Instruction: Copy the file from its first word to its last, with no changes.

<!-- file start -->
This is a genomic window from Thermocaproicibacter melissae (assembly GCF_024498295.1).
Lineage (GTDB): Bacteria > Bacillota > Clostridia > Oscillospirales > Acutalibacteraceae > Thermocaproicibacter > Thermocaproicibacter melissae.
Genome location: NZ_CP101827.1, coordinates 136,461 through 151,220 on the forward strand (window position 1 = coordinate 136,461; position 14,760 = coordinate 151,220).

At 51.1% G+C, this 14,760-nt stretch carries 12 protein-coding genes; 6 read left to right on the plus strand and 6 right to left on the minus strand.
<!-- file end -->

This is a genomic window from Thermocaproicibacter melissae (assembly GCF_024498295.1).
Lineage (GTDB): Bacteria > Bacillota > Clostridia > Oscillospirales > Acutalibacteraceae > Thermocaproicibacter > Thermocaproicibacter melissae.
Genome location: NZ_CP101827.1, coordinates 136,461 through 151,220 on the forward strand (window position 1 = coordinate 136,461; position 14,760 = coordinate 151,220).

At 51.1% G+C, this 14,760-nt stretch carries 12 protein-coding genes; 6 read left to right on the plus strand and 6 right to left on the minus strand.